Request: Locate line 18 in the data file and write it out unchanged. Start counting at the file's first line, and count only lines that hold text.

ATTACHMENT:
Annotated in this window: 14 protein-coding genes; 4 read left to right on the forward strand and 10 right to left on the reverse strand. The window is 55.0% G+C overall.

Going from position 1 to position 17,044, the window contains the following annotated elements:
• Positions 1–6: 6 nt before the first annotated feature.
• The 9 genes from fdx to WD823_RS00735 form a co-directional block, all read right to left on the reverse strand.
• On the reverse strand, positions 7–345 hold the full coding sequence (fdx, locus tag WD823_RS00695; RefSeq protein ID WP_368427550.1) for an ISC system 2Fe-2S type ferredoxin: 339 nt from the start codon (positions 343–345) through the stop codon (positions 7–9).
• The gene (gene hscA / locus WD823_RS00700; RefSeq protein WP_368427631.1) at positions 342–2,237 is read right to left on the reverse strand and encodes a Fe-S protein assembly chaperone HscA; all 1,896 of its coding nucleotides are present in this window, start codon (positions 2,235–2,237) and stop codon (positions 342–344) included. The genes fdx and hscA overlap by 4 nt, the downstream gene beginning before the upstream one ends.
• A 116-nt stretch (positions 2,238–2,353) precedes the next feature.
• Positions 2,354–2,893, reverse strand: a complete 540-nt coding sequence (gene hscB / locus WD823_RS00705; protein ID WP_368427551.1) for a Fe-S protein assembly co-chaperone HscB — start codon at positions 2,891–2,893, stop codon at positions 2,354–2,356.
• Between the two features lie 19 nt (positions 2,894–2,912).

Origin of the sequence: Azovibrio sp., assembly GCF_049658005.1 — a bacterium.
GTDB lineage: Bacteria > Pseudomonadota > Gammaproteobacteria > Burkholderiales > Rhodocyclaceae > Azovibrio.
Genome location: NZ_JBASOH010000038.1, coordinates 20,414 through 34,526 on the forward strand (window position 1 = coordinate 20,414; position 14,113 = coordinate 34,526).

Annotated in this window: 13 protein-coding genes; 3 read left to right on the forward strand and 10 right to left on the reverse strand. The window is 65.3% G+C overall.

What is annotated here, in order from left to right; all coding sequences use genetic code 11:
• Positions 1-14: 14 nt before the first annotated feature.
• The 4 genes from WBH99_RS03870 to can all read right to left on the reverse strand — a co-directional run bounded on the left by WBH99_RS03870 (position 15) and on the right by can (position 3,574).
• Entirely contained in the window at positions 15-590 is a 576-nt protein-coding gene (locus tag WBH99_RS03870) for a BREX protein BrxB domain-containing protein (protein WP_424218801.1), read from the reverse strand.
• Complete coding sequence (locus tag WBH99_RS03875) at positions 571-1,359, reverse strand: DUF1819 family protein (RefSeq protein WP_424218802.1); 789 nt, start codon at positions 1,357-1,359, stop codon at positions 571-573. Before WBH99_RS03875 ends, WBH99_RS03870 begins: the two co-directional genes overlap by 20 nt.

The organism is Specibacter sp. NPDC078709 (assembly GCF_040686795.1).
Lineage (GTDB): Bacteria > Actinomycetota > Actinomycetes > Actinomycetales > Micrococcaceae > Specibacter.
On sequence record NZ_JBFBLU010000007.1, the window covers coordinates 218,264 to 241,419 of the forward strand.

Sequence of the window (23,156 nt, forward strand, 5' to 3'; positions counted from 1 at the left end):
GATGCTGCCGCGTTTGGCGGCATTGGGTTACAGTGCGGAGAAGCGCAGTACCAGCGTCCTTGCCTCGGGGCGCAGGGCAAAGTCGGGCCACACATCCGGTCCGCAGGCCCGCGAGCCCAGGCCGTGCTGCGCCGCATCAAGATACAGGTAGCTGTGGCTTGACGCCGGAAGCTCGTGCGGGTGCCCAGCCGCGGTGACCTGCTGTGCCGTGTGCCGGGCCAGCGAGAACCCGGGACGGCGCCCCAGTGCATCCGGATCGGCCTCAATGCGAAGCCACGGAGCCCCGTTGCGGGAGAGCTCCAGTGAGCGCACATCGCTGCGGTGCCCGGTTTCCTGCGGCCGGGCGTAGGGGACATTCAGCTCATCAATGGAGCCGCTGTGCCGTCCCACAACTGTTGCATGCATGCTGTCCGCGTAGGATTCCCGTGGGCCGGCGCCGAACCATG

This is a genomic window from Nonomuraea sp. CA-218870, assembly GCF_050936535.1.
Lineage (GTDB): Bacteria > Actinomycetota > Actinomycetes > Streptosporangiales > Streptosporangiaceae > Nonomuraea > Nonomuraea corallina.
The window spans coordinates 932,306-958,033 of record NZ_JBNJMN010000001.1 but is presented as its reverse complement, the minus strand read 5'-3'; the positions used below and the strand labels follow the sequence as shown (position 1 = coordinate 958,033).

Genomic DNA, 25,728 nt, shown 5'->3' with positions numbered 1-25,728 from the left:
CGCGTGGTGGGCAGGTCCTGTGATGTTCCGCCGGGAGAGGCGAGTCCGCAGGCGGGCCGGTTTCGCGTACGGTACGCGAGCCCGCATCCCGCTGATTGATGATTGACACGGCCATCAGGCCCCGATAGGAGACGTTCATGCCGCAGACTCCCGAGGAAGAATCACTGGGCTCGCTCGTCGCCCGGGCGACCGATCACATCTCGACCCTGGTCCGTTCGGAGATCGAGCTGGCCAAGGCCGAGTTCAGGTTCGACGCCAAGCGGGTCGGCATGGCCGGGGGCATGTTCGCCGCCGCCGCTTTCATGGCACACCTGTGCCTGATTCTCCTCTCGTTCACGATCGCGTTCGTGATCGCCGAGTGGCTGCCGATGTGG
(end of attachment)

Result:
• Complete coding sequence (locus tag WBH99_RS03875) at positions 571-1,359, reverse strand: DUF1819 family protein (RefSeq protein WP_424218802.1); 789 nt, start codon at positions 1,357-1,359, stop codon at positions 571-573. Before WBH99_RS03875 ends, WBH99_RS03870 begins: the two co-directional genes overlap by 20 nt.